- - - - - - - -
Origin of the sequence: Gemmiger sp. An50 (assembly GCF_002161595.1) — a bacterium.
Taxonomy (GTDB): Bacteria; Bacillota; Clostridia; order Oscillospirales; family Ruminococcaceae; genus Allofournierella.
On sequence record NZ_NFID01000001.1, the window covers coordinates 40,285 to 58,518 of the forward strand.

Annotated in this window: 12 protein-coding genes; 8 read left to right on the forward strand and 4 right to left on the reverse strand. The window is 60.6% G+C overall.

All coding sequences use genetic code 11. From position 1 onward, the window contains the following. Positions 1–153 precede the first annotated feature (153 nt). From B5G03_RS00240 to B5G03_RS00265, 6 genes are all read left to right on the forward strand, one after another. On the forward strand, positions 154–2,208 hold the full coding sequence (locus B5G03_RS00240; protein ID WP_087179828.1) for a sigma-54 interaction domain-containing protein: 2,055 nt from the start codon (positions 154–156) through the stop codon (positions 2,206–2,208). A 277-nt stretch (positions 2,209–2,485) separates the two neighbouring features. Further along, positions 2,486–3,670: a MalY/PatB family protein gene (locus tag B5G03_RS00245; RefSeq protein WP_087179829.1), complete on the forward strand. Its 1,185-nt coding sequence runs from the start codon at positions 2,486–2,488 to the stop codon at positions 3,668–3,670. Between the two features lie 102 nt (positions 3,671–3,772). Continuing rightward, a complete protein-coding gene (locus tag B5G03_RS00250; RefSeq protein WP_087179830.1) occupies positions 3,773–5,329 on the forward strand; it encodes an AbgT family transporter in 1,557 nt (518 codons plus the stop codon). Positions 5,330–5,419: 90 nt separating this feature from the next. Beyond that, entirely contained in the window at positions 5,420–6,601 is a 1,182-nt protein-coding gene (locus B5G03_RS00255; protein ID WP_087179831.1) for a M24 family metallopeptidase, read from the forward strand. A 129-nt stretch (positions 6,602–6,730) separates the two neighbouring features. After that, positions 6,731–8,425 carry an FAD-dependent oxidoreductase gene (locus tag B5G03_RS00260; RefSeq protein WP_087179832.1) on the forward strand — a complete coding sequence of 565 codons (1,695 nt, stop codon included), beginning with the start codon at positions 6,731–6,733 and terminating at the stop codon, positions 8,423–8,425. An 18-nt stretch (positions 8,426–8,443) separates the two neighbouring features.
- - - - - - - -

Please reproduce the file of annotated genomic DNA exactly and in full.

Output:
Origin of the sequence: Gemmiger sp. An50 (assembly GCF_002161595.1) — a bacterium.
Taxonomy (GTDB): Bacteria; Bacillota; Clostridia; order Oscillospirales; family Ruminococcaceae; genus Allofournierella.
On sequence record NZ_NFID01000001.1, the window covers coordinates 40,285 to 58,518 of the forward strand.

Annotated in this window: 12 protein-coding genes; 8 read left to right on the forward strand and 4 right to left on the reverse strand. The window is 60.6% G+C overall.

All coding sequences use genetic code 11. From position 1 onward, the window contains the following. Positions 1–153 precede the first annotated feature (153 nt). From B5G03_RS00240 to B5G03_RS00265, 6 genes are all read left to right on the forward strand, one after another. On the forward strand, positions 154–2,208 hold the full coding sequence (locus B5G03_RS00240; protein ID WP_087179828.1) for a sigma-54 interaction domain-containing protein: 2,055 nt from the start codon (positions 154–156) through the stop codon (positions 2,206–2,208). A 277-nt stretch (positions 2,209–2,485) separates the two neighbouring features. Further along, positions 2,486–3,670: a MalY/PatB family protein gene (locus tag B5G03_RS00245; RefSeq protein WP_087179829.1), complete on the forward strand. Its 1,185-nt coding sequence runs from the start codon at positions 2,486–2,488 to the stop codon at positions 3,668–3,670. Between the two features lie 102 nt (positions 3,671–3,772). Continuing rightward, a complete protein-coding gene (locus tag B5G03_RS00250; RefSeq protein WP_087179830.1) occupies positions 3,773–5,329 on the forward strand; it encodes an AbgT family transporter in 1,557 nt (518 codons plus the stop codon). Positions 5,330–5,419: 90 nt separating this feature from the next. Beyond that, entirely contained in the window at positions 5,420–6,601 is a 1,182-nt protein-coding gene (locus B5G03_RS00255; protein ID WP_087179831.1) for a M24 family metallopeptidase, read from the forward strand. A 129-nt stretch (positions 6,602–6,730) separates the two neighbouring features. After that, positions 6,731–8,425 carry an FAD-dependent oxidoreductase gene (locus tag B5G03_RS00260; RefSeq protein WP_087179832.1) on the forward strand — a complete coding sequence of 565 codons (1,695 nt, stop codon included), beginning with the start codon at positions 6,731–6,733 and terminating at the stop codon, positions 8,423–8,425. An 18-nt stretch (positions 8,426–8,443) separates the two neighbouring features.